Downtown office market getting supply surge

Real Estate Spotlight

The downtown Milwaukee office market has not experienced a building boom like the one it is currently undergoing in 30 years.

From 1985 to 1991, the city saw the 411 East Wisconsin Center, Milwaukee Center, 100 East Wisconsin and 1000 North Water towers open, drastically changing Milwaukee’s skyline and its potential for downtown office tenants.

A rendering of the Hammes office building that will be complete in 2018 in the Park East Corridor.

Today, two new office buildings are currently under construction in the central business district –  Hammes Co.’s 94,000-square-foot office building at the northeast corner of East Knapp and North Water streets in the Park East Corridor and Irgens’ 25-story BMO Tower at Market Square office tower project at 778 N. Water St.

Once both are complete in 2018 and 2019, respectively, the projects will join Irgens’ 18-story 833 East building, which opened last year near the lakefront, and Wangard Partners’ redevelopment of the former Laacke & Joys building on North Water Street, which was completed earlier this year.

These new projects come at a time when the Milwaukee-area office market saw an uptick in total vacancy in the third quarter and for the first time in two years posted negative absorption (of 77,961 square feet), leaving some to wonder if the downtown market is being overbuilt.

Andrew Jensen, principal with The Boerke Co., said unless a large tenant comes into the market, vacancy will continue to rise, which could mean landlords will have to lower their rates to offset the lack of demand to fill the existing and new spaces.

“Most landlords are trying to secure their tenants with leases coming up over the next two years, so they are not competing with the new space on the market,” Jensen said.

Jensen pointed to a late 1980s development boom period when several new office towers opened and it took years to fill them.

“That is the concern, although you never know what will happen in a market,” he said. “When 875 (E. Wisconsin Ave.) was built (in 2003), it was only 50 percent leased and everyone worried. Then Roundy’s came out of nowhere and moved 500 people from Pewaukee to downtown.”

When Brookfield-based Hammes relocates its corporate headquarters to its new downtown building, it will occupy two floors of the five-story structure. The company has not yet announced any other future tenants.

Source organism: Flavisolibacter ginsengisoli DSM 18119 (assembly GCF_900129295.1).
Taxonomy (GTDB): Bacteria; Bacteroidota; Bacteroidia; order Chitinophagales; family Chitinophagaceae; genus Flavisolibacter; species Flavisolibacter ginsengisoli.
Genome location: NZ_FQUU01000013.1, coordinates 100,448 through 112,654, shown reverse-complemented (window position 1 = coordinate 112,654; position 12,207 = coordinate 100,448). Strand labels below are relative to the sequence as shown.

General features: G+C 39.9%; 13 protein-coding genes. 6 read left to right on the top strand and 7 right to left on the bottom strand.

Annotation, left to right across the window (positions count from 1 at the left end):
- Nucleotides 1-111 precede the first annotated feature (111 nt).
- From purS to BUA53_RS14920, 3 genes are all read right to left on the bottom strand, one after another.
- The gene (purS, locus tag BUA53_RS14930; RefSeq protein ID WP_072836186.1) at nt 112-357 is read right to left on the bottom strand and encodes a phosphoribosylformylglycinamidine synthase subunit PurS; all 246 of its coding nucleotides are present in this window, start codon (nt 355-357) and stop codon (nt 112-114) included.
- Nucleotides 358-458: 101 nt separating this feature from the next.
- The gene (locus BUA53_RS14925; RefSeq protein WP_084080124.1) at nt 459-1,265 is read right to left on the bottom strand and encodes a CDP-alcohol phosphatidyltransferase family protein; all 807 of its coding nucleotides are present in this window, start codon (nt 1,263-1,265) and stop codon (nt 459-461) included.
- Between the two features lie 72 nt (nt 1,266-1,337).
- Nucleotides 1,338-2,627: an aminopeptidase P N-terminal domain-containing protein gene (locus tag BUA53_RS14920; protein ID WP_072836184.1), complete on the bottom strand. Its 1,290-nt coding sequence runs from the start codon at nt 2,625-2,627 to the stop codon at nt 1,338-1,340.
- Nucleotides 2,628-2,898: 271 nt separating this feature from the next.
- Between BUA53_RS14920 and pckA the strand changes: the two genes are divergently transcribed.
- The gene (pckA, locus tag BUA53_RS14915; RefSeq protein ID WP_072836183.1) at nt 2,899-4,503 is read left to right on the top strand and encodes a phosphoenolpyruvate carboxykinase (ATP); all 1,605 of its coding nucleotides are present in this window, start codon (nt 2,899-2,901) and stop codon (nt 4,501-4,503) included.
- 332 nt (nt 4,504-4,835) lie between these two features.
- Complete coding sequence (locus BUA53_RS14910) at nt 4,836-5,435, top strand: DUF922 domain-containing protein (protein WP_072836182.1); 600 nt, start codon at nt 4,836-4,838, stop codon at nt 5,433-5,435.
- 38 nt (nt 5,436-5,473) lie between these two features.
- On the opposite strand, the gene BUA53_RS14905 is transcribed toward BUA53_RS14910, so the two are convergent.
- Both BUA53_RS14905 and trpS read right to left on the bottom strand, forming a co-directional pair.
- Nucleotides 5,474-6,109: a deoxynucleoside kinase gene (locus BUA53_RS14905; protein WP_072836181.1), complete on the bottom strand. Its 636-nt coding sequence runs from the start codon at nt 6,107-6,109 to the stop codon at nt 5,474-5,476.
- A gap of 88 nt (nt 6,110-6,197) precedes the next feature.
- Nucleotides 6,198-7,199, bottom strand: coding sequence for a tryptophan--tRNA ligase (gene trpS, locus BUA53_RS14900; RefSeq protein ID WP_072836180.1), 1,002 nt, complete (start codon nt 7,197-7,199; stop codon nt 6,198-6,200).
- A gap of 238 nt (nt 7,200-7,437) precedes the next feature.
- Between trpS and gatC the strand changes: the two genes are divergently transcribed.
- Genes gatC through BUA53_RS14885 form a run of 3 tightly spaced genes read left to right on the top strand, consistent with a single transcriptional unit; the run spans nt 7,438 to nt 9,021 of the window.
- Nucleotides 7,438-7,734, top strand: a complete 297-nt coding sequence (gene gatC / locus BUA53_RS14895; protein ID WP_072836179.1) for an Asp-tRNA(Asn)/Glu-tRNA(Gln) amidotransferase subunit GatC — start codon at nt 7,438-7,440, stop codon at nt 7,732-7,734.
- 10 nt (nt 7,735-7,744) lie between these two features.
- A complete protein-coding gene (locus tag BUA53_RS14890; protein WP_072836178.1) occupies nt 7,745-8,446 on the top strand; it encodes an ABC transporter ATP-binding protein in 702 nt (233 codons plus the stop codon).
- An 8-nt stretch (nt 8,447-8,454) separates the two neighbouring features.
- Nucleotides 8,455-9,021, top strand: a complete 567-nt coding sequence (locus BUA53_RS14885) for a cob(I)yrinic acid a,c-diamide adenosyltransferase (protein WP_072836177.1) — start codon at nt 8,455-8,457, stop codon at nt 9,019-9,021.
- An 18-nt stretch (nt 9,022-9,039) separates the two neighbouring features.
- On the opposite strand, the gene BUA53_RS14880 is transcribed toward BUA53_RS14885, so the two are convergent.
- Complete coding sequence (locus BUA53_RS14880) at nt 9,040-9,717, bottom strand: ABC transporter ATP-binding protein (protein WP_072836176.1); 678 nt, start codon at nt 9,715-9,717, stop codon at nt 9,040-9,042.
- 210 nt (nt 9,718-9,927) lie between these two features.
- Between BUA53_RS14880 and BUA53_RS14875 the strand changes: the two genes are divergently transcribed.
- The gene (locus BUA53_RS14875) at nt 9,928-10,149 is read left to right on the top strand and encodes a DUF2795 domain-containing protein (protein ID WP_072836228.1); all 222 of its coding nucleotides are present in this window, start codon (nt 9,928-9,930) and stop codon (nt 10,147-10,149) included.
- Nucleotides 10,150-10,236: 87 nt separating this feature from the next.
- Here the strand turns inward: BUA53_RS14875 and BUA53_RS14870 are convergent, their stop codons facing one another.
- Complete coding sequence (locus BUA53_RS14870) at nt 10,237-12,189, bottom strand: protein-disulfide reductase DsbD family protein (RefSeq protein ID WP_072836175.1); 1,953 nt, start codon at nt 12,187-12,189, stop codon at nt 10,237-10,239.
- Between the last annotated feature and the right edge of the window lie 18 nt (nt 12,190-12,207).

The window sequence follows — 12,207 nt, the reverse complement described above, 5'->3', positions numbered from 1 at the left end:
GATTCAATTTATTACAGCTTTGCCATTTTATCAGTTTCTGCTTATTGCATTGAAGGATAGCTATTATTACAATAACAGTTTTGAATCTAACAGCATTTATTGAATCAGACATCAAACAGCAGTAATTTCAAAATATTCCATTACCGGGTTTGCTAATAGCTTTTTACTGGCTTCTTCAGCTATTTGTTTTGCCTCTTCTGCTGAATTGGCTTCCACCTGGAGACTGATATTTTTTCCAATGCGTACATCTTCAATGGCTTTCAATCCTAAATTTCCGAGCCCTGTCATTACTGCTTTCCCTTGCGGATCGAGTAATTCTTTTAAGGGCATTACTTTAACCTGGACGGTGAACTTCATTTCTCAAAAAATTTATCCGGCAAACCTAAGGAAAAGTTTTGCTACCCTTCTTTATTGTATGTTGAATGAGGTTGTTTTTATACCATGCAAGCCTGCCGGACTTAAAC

BMO Harris rendering southeast view.

BMO Harris will lease 124,000 square feet of Irgens’ 379,400-square-foot BMO Tower at Market Square, occupying the building’s first and 11th through 16th floors. In addition, Michael Best & Friedrich LLP will lease 60,000 square feet in the building.

Irgens is currently trying to lease the remaining space in the building.

When Michael Best & Friedrich moves to the new building, it will leave an approximate 60,000-square-foot vacancy at 100 East.

Northwestern Mutual Life Insurance Co. opened its new downtown office tower in August, also opening up 55,000 square feet of space at the 411 building, where it had been leasing two floors since September 2015.

Wangard Partners secured Bader Rutter & Associates as its anchor tenant for the Laacke & Joys site redevelopment at 1433 N. Water St., leasing 60,000 square feet of the 113,830-square-foot office portion of the project to the marketing company. But so far, Wangard has not announced another office tenant for the building.

When Irgens’ 833 East building, an 18-story tower near the lakefront, opened in March 2016, it was 64 percent occupied. Today, it still has two-and-a-half floors vacant, which brokers estimate to be about 75,000 square feet.

Some brokers are optimistic the market will absorb the new office spaces downtown.

Lyle Landowski, a partner with Colliers International, which markets the 833 East building, said by the time Irgens completes the BMO tower, the 833 building will be fully leased.

“We have meticulously followed the central business district since 2006 and the vacancy rate for the Class A office market has never exceeded 10 percent for any extended period of time, even during the Great Recession,” Landowski said, adding that two-thirds of the clients he is seeing are either expanding or new to the market entirely.

Landowski said real estate used to be viewed as an expense by tenants, but now those employers see their office space as a tool to help attract and retain employees and are often relocating or renovating their space.

“There is a blip on the radar this year (with the third quarter market data),” Landowski said. “But we have been tracking it and we predict a robust fourth quarter. For the next 12 months, we’re predicting just under 500,000 square feet of absorption.”

Jenna Maguire with Founders3 expects the trend of companies relocating downtown to continue as companies hope to attract young talent.

“There are multiple large suburban office tenants active in the downtown marketplace right now, and most of them will land downtown in the next few quarters, backfilling many large downtown floorplates and making way for the new product to enter the marketplace,” Maguire said.

Despite the increase in vacancy and decrease in absorption, the rents have not yet depreciated and David Pudlosky, vice president of JLL’s Wisconsin office, said he does not believe they will. As there is more competition, there will be holes, but older buildings are being repositioned and that will help the backfill, Pudlosky said. JLL is also continuing to see tenants coming from the suburbs, he said.

Average asking rents in all classes increased 5.6 percent in the third quarter compared to the same time in 2016 and in Class A buildings, weighted average rents improved 3.6 percent year-over-year, according to Xceligent data.

“I think Milwaukee has evolved in terms of rent growth, regardless of what happens with vacancy,” Pudlosky said. “It is an interesting paradigm. We have all of this vacancy coming online, but I don’t think the landlords will start doing crazy deals to fill it.”